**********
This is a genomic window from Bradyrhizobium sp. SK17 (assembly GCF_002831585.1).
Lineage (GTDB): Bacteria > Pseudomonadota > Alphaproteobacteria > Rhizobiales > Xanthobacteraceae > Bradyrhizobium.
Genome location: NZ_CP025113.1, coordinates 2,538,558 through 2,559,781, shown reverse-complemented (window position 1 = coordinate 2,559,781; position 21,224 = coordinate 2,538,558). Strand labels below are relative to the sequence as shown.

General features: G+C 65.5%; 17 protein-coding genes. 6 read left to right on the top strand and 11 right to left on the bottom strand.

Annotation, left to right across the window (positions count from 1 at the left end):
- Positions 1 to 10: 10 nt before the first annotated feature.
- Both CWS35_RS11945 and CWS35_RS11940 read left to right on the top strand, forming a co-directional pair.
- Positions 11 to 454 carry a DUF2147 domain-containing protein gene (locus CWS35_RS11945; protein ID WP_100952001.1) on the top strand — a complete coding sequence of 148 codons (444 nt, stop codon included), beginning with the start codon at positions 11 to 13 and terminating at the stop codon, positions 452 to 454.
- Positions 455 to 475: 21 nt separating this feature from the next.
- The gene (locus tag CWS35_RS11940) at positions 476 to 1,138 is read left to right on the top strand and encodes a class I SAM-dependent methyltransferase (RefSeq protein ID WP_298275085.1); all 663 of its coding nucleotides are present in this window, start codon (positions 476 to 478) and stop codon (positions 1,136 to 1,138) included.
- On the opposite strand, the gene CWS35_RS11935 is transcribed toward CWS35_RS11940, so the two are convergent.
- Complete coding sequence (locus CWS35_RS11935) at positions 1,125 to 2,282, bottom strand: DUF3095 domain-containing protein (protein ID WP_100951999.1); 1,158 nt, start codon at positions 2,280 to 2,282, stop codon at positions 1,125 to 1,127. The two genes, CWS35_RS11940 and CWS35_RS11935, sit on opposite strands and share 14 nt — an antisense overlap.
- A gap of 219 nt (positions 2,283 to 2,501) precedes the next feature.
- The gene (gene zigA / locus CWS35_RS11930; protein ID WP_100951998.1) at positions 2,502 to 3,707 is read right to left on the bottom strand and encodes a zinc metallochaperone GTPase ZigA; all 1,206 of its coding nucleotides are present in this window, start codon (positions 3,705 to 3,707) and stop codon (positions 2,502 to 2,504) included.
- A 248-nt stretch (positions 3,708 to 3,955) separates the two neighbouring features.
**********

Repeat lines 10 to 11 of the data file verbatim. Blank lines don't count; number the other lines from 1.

- The gene (locus tag CWS35_RS11940) at positions 476 to 1,138 is read left to right on the top strand and encodes a class I SAM-dependent methyltransferase (RefSeq protein ID WP_298275085.1); all 663 of its coding nucleotides are present in this window, start codon (positions 476 to 478) and stop codon (positions 1,136 to 1,138) included.
- On the opposite strand, the gene CWS35_RS11935 is transcribed toward CWS35_RS11940, so the two are convergent.